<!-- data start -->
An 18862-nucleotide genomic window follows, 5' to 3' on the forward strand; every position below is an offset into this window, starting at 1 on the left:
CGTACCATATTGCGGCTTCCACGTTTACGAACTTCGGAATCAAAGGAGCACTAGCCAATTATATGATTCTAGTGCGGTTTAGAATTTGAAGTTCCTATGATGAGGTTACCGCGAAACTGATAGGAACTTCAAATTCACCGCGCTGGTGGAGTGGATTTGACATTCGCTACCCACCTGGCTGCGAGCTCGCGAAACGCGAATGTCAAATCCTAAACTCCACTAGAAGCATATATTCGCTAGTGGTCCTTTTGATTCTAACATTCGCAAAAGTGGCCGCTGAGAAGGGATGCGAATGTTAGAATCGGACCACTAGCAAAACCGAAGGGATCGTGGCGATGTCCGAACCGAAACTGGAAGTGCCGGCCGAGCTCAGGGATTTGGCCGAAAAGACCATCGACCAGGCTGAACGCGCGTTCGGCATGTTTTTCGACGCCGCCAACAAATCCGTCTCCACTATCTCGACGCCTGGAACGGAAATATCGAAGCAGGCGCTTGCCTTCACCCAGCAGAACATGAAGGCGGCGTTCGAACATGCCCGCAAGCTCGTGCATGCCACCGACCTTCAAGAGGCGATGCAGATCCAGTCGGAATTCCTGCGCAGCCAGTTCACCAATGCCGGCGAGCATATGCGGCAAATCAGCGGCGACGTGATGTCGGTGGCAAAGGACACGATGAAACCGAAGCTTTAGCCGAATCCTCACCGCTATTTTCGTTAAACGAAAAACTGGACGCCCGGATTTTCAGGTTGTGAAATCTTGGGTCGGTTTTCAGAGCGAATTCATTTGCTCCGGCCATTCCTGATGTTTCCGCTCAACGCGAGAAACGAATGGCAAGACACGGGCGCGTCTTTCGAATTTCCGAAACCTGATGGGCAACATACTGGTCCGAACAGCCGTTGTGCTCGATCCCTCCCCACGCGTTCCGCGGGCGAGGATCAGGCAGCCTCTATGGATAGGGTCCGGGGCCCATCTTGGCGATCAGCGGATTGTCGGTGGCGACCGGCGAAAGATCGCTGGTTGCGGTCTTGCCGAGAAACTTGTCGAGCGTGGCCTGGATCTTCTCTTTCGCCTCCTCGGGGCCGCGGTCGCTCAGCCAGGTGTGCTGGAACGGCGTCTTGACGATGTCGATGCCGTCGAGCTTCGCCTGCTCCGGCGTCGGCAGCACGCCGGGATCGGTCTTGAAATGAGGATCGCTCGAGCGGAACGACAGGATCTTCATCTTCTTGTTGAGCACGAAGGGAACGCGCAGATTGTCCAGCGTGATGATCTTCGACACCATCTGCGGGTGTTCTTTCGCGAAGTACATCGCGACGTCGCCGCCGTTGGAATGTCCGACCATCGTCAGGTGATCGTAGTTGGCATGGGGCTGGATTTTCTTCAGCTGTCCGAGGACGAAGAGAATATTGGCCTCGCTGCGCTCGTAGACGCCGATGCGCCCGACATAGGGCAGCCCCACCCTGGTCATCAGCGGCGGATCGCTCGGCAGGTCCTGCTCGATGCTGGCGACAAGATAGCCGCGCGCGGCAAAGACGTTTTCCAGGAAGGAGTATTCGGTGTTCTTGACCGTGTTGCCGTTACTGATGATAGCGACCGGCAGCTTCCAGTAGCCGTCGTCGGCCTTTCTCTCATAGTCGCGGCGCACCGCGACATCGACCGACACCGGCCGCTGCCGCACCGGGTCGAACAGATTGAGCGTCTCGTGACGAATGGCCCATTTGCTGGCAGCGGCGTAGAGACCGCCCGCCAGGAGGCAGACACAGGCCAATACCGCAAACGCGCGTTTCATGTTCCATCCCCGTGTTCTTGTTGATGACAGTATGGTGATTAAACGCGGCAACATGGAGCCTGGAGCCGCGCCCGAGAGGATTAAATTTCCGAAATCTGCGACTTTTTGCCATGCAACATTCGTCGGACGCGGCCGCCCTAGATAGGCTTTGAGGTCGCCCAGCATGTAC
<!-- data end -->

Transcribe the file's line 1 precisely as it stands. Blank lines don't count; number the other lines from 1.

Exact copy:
An 18862-nucleotide genomic window follows, 5' to 3' on the forward strand; every position below is an offset into this window, starting at 1 on the left: